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Near-infrared transillumination photography to detect anterior uveal melanomas through black IOLs
  1. Imran H Yusuf1,2,
  2. Stuart N Peirson1,
  3. C K Patel2
  1. 1Nuffield Laboratory of Ophthalmology, Oxford University, John Radcliffe Hospital, Oxford, UK
  2. 2The Oxford Eye Hospital, John Radcliffe Hospital, Oxford, UK
  1. Correspondence to C K Patel, The Oxford Eye Hospital, West Wing, John Radcliffe Hospital, Headley Way, Headington, Oxford OX3 9DU, UK; ckpatel{at}

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Krohn et al describe a novel photographic technique using near-infrared (NIR) transillumination to detect peripheral anterior choroidal and ciliary body melanomas not visible on slit lamp examination.1 The described imaging technique uses a broad spectrum background light source to illuminate the fundus and external photography with a 720–1100 nm NIR filter to evaluate anterior uveal masses, permitting topographical description of tumour location in relation to the ciliary body and ora serrata.1 ,2

NIR transillumination photography may serve another essential clinical application as the first diagnostic technique described capable of detecting anterior uveal melanomas in patients implanted with black intraocular lenses (IOLs) who cannot undergo slit lamp examination.

Black IOLs are indicated in patients with intractable diplopia, visual confusion, unsightly leucocoria and a range of neuro-ophthalmic disorders.3 Despite high rates of postoperative satisfaction in patients,4 their use has been restricted by concerns from ophthalmologists that an inability to visualise the retina may prevent the identification of life-threatening pathology—principally uveal melanoma—behind the occlusive IOL.5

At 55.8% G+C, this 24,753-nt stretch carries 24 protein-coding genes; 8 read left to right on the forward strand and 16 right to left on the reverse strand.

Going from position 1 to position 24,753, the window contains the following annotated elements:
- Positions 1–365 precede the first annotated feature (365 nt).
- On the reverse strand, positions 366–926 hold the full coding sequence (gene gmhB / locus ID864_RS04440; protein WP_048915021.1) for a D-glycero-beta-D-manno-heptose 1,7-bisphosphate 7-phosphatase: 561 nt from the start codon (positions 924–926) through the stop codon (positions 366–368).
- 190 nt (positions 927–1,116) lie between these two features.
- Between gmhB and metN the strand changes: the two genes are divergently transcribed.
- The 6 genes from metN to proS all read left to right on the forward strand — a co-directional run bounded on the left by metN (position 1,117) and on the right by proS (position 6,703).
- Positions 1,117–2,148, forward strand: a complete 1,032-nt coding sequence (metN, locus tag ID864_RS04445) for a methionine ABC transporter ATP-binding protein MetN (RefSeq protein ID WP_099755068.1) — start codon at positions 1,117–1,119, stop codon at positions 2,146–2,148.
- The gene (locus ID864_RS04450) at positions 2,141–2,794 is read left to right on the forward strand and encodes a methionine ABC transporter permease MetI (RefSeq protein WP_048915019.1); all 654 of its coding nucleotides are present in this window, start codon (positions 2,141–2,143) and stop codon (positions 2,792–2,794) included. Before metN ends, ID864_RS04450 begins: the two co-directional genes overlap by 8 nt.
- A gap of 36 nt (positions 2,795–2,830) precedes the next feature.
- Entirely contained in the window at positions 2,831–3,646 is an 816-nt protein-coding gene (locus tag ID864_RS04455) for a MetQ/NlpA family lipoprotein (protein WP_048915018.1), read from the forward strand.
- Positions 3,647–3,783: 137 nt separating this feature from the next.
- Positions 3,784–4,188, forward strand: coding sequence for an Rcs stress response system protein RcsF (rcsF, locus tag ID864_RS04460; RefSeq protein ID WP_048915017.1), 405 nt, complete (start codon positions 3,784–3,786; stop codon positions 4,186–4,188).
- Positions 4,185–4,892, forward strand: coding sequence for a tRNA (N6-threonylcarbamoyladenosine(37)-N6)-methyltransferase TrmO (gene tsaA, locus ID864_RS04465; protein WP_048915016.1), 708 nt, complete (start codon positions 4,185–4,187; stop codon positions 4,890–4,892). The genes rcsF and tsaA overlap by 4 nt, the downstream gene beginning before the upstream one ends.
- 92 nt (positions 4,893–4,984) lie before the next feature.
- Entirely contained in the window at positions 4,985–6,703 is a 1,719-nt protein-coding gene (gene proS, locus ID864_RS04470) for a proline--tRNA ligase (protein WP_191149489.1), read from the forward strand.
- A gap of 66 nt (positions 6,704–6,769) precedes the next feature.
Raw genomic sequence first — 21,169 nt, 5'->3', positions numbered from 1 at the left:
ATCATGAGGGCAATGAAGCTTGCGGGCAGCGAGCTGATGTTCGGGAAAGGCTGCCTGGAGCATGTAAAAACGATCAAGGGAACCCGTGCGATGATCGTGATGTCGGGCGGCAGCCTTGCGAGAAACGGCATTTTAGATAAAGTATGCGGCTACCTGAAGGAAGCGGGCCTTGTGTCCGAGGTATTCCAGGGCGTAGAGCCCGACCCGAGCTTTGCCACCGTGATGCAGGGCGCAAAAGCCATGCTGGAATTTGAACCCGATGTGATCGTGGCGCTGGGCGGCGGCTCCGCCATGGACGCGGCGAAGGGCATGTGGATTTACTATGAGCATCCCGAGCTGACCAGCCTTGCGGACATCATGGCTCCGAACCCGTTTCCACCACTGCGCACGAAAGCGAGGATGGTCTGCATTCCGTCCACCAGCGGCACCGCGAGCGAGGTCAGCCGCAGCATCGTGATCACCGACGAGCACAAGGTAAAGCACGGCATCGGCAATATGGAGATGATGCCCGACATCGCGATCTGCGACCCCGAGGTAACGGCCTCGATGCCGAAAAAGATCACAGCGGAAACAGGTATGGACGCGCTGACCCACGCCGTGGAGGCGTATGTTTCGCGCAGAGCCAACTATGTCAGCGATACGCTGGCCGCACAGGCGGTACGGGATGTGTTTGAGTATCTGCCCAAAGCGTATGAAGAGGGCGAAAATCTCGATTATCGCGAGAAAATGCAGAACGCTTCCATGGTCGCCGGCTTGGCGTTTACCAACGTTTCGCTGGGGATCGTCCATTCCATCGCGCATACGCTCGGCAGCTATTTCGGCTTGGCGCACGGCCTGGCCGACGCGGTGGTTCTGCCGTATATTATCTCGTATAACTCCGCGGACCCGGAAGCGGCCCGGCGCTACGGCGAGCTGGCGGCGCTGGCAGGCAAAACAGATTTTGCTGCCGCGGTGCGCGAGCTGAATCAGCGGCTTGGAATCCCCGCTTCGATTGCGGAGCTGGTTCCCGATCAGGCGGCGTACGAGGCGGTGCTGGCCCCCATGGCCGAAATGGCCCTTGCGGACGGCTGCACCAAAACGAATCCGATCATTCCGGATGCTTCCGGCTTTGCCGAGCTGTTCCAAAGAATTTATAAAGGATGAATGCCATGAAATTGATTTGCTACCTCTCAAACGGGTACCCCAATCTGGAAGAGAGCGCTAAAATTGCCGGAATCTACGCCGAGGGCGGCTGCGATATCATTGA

Morcher black IOLs have been demonstrated to transmit high levels of NIR light.5 This property permits high quality imaging of the macula and optic nerve using scanning laser ophthalmoscopy and optical coherence tomography with any imaging system in clinical use.5 However, conventional non-contact scanning laser ophthalmoscopy (SLO)/optical coherence tomography (OCT) imaging is restricted to a field 30° around the foveal centre and cannot detect melanomas located anteriorly in the uveal tract.

Transmission spectra of Morcher black IOLs have demonstrated exponential light transmission from 750 nm, transmitting 99%–100% of SLO/OCT scanning wavelength light (820–870 nm) (figure 1).5 This NIR window of transmission would enable retinal illumination, as described by Krohn et al,1 sufficient to delineate uveal melanomas with an external camera possessing a NIR filter.

Figure 1

Near-infrared (NIR) transmission characteristics of NIR-transmitting black intraocular lenses (IOLs) and commercial NIR-transmitting filters. Transmission spectra of NIR-transmitting IOLs:5 Morcher 85F polymethyl methacrylate (PMMA) IOL (6 mm optic, 12 mm overall), Morcher 6S PMMA IOL (10 mm optic, 12 mm overall), Morcher 80D PMMA IOL (6 mm optic, 13.5 mm overall) and a range of commercially available NIR filters: Optical Filters (CM-05) and Hoya NIR-transmitting filters (R-70, R-72, IR-76, IR-80). Morcher black IOLs demonstrate comparable transmission spectra with NIR filters with more complete NIR-transmission at wavelengths longer than 800 nm.5 Transmission data for NIR filters taken from and (Date 30 accessed March 2013).